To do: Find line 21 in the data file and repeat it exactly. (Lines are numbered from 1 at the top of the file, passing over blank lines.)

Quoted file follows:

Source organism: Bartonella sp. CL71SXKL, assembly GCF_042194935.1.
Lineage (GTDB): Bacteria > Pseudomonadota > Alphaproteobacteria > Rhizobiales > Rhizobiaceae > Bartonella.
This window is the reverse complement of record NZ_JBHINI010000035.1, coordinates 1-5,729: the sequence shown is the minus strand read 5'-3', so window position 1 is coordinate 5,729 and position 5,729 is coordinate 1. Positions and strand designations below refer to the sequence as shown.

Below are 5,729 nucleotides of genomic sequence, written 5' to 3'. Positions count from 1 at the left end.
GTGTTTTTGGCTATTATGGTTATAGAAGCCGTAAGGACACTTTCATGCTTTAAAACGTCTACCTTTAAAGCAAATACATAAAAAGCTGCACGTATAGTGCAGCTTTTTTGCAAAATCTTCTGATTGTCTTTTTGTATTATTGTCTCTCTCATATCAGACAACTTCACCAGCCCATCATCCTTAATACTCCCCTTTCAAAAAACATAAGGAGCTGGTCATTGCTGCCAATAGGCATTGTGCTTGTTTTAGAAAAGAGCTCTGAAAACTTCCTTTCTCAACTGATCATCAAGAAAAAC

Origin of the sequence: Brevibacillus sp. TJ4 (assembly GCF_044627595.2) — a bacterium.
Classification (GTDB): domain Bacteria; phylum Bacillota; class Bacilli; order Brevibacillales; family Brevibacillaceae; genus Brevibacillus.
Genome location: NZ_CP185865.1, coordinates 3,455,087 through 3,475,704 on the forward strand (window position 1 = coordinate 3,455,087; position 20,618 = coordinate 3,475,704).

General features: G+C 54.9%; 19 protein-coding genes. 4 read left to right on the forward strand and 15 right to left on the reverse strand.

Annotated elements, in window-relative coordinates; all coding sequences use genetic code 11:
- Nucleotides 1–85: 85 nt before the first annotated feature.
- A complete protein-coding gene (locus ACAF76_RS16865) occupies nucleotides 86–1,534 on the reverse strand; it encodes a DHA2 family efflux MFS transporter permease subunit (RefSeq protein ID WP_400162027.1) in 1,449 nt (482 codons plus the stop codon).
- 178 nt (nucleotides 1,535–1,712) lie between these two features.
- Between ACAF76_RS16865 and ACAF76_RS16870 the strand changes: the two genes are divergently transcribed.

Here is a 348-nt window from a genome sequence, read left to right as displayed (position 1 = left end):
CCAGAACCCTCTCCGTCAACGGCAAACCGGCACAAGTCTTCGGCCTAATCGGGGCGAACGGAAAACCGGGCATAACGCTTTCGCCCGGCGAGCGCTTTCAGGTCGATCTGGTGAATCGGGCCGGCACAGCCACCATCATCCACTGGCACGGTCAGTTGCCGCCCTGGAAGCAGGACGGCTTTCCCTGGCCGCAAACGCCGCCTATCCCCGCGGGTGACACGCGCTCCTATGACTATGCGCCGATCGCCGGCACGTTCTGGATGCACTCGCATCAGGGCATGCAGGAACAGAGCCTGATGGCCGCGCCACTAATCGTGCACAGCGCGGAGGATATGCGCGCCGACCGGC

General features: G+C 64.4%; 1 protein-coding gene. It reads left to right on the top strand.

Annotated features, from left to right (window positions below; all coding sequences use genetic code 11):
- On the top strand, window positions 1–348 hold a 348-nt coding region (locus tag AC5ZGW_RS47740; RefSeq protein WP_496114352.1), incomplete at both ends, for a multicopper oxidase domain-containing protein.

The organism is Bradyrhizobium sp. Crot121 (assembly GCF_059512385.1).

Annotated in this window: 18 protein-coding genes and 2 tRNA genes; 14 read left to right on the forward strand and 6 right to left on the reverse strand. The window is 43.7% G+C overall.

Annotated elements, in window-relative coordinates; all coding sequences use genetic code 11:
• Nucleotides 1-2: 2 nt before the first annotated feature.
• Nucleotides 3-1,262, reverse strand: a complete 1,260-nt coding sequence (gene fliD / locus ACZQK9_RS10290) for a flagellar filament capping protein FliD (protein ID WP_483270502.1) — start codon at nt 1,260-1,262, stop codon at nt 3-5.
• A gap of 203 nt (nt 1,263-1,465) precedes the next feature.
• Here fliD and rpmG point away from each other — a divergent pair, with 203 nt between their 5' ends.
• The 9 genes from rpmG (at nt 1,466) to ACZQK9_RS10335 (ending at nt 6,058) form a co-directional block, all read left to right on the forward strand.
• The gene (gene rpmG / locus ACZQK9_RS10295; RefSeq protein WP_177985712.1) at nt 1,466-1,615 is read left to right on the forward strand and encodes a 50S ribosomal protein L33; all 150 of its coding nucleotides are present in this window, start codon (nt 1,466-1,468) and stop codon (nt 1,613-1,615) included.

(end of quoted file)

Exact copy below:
Annotated in this window: 18 protein-coding genes and 2 tRNA genes; 14 read left to right on the forward strand and 6 right to left on the reverse strand. The window is 43.7% G+C overall.